No. The $10,000.00 reward was offered while the ship was operating out of Cleveland. She had come close to capsizing on a Sherman Williams company picnic, and again on an excursion of the Maccabees, and word of mouth in Cleveland was that she was dangerous. So, the owners went on the offensive and offered the reward to anyone who could prove Eastland was unsafe. No one took them up on it, evidently, but the public was not reassured and after wracking up big losses she was transferred back to Chicago.
I always felt that the title "Victim of the Titanic" was really stretching the point. She had at least 6 near misses, each with the potential to kill thousands, plus other scary but not potentially fatal rolls, and apart from the lifeboats there was something seriously wrong with Eastland.
Jim is correct. There was always a stability problem with Eastland. However, it did not roll over until after that "straw" mentioned by Mike of the additional lifeboats. It doesn't take a lot of weight to cause disaster once GZ approaches zero. I have used Eastland only to point out that lubberly legislation can put people more at risk even if it makes them "feel good." Eastland was not the only ship of the period to have stability problems from huge loads of lifeboats piled on upper decks. It was, fortunately, the only one to have fatal stability problems.
Eastland should have been withdrawn from service and either re-built or made into razor blades even before the Cleveland episodes. Something was seriously wrong with that ship's stability. But, it wasn't fatal until...
This kind of wonky thinking was seen most recently in the USA with air bag requirements for automobiles. The legislators and their enforcement minions rammed through air bags that the serious safety engineers warned were deadly. It was only after people began being killed by those so-called "safety" devices that sanity prevailed over legislative fervor. Now, "second generation" air bags are proving less life threatening.
The problem with armchair safety experts (meaning for the most part newspaper reporters and lawmakers) is that they have the freedom to view ships as nothing more than launching platforms for lifeboats. Any other purpose is discarded in their fantasy that safety overrides all other concerns. To them the only reason anyone buys a ticket on a ship is to stand in line for a lifeboat. Real passenger ships have to be compromises between comfortable "hotel/casino" and reasonable safety. The current standards reflect that reality, although perhaps with too much emphasis on the ancient technology of hardshell lifeboats.
> Something was seriously wrong with that ship's stability. But, it wasn't fatal until...
It was within seconds of being fatal as early as 1904. In that incident, just as in the 1915 capsize, water had begun pouring into the main deck, which in 1915 marked the point of no return. However, in 1904, the crew saved the ship by driving the passengers to the lower decks and restoring balance, but it seems that they survived by a hair. My point being that the lifeboats (and the concrete floor laid down in the dining room!) may have been the determining factor in the 1915 disaster, but even without them it would have eventually happened.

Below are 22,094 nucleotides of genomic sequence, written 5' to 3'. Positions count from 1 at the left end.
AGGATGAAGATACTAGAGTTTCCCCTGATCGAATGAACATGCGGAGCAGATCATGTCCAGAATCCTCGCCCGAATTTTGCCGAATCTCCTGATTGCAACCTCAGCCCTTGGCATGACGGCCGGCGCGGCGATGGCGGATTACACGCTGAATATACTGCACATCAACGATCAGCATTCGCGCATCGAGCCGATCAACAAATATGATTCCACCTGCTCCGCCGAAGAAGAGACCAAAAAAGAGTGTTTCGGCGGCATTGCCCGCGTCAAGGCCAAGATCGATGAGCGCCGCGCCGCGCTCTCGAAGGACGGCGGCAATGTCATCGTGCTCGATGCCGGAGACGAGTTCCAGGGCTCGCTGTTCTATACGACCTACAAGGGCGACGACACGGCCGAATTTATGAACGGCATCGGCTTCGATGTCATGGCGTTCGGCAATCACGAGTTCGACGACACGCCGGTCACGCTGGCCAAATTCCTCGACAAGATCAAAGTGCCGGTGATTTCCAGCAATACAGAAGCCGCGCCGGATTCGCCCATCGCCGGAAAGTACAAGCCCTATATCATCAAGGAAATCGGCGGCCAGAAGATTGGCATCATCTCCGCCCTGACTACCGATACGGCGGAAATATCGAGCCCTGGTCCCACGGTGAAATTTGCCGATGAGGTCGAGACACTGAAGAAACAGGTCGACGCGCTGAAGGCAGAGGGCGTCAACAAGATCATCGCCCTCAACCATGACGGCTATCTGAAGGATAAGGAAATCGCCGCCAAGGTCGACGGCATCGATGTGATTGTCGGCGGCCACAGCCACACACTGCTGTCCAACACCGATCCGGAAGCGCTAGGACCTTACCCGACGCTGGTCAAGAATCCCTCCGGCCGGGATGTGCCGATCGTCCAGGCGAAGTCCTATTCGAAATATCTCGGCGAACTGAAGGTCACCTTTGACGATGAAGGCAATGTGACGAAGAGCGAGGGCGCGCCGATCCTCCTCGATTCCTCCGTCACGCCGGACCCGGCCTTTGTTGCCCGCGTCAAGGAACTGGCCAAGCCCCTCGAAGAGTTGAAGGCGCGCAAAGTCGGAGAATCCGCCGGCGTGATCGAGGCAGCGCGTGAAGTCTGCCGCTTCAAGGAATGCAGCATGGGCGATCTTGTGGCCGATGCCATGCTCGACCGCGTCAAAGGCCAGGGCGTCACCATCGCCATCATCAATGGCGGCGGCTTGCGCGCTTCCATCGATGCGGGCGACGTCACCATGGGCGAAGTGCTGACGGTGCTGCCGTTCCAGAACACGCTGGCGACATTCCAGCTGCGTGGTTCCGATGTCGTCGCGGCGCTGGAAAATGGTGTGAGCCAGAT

The wooden floor rotted out in places from spillage (how cheap must the wood they used have been, or how frequent the major spills) and so in her final renovation it was removed and replaced by a floor of poured concrete. Two summers before, in an effort to reduce her tendency to heel, her funnels had been reduced in size by one third.
Eastland, in her first season, had no stability problems. She was "modified" during the winter of 1903/'04, after which she was never the same again. The standard Eastland "heel" pattern consisted of a slow roll to one side, a recovery and then a dramatic heel in the other direction- always when the ship was standing still, or moving at slow speed. One author likened her to a bicycle, in that she was exceptionally stable at speed but wobbly and difficult to control at a crawl or a standstill. The 1904 near disaster happened as she departed South Haven for Chicago. As she moved out into the lake she rolled slowly to one side, recovered and then began to heel to the other. Just like in 1915, she rolled so far over that water began to pour through her Main Deck embarkation doors, but unlike 1915 the crew took preventative action and drove the passengers from the upper decks (allegedly in some cases by firehose) deep into the ship and the doors, fatal in 1915, rose above the waterline. Restored to an even keel, the Eastland continued on to Chicago despite the desire of her shaken passengers to return to South Haven. This near miss was witnessed by hundreds on shore, which started the Eastland's bad 'rep' on Lake Michigan. There were at least 5 more identical incidents at pier or at slow speed, but unlike the seen- by- a- whole- city 1904 incident they are not as well documented.
What is appalling about the 1915 disaster is that the heel and recovery cycle was run through several times before the fatal accident. As I recall, the picnickers in the general room, in high spirits, at one point called out "all together-hey!" in unison with one of the faster heel-and-recoveries.